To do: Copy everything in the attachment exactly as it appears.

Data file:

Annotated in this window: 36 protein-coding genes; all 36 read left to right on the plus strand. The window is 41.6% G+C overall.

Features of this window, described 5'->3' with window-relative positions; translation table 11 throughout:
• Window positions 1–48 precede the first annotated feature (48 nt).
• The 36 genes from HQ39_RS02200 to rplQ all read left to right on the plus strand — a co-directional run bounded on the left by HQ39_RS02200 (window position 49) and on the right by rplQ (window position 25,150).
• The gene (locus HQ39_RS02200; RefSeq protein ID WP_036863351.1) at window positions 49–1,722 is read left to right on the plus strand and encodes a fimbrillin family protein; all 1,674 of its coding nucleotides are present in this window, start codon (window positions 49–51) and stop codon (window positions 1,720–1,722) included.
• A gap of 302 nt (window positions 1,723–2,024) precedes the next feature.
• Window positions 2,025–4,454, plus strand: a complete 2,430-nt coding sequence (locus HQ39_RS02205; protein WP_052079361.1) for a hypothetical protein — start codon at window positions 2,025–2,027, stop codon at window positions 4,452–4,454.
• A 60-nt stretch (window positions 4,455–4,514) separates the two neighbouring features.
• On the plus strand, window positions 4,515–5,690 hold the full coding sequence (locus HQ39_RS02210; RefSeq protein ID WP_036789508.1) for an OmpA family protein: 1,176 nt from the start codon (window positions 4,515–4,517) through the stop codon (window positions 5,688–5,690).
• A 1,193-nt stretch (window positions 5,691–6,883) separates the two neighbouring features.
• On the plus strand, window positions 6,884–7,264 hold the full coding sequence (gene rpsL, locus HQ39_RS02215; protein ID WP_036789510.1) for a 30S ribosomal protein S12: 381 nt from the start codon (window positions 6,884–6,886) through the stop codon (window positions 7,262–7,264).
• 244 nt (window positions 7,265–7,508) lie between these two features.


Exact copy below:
Annotated in this window: 36 protein-coding genes; all 36 read left to right on the plus strand. The window is 41.6% G+C overall.

Features of this window, described 5'->3' with window-relative positions; translation table 11 throughout:
• Window positions 1–48 precede the first annotated feature (48 nt).
• The 36 genes from HQ39_RS02200 to rplQ all read left to right on the plus strand — a co-directional run bounded on the left by HQ39_RS02200 (window position 49) and on the right by rplQ (window position 25,150).
• The gene (locus HQ39_RS02200; RefSeq protein ID WP_036863351.1) at window positions 49–1,722 is read left to right on the plus strand and encodes a fimbrillin family protein; all 1,674 of its coding nucleotides are present in this window, start codon (window positions 49–51) and stop codon (window positions 1,720–1,722) included.
• A gap of 302 nt (window positions 1,723–2,024) precedes the next feature.
• Window positions 2,025–4,454, plus strand: a complete 2,430-nt coding sequence (locus HQ39_RS02205; protein WP_052079361.1) for a hypothetical protein — start codon at window positions 2,025–2,027, stop codon at window positions 4,452–4,454.
• A 60-nt stretch (window positions 4,455–4,514) separates the two neighbouring features.
• On the plus strand, window positions 4,515–5,690 hold the full coding sequence (locus HQ39_RS02210; RefSeq protein ID WP_036789508.1) for an OmpA family protein: 1,176 nt from the start codon (window positions 4,515–4,517) through the stop codon (window positions 5,688–5,690).
• A 1,193-nt stretch (window positions 5,691–6,883) separates the two neighbouring features.
• On the plus strand, window positions 6,884–7,264 hold the full coding sequence (gene rpsL, locus HQ39_RS02215; protein ID WP_036789510.1) for a 30S ribosomal protein S12: 381 nt from the start codon (window positions 6,884–6,886) through the stop codon (window positions 7,262–7,264).
• 244 nt (window positions 7,265–7,508) lie between these two features.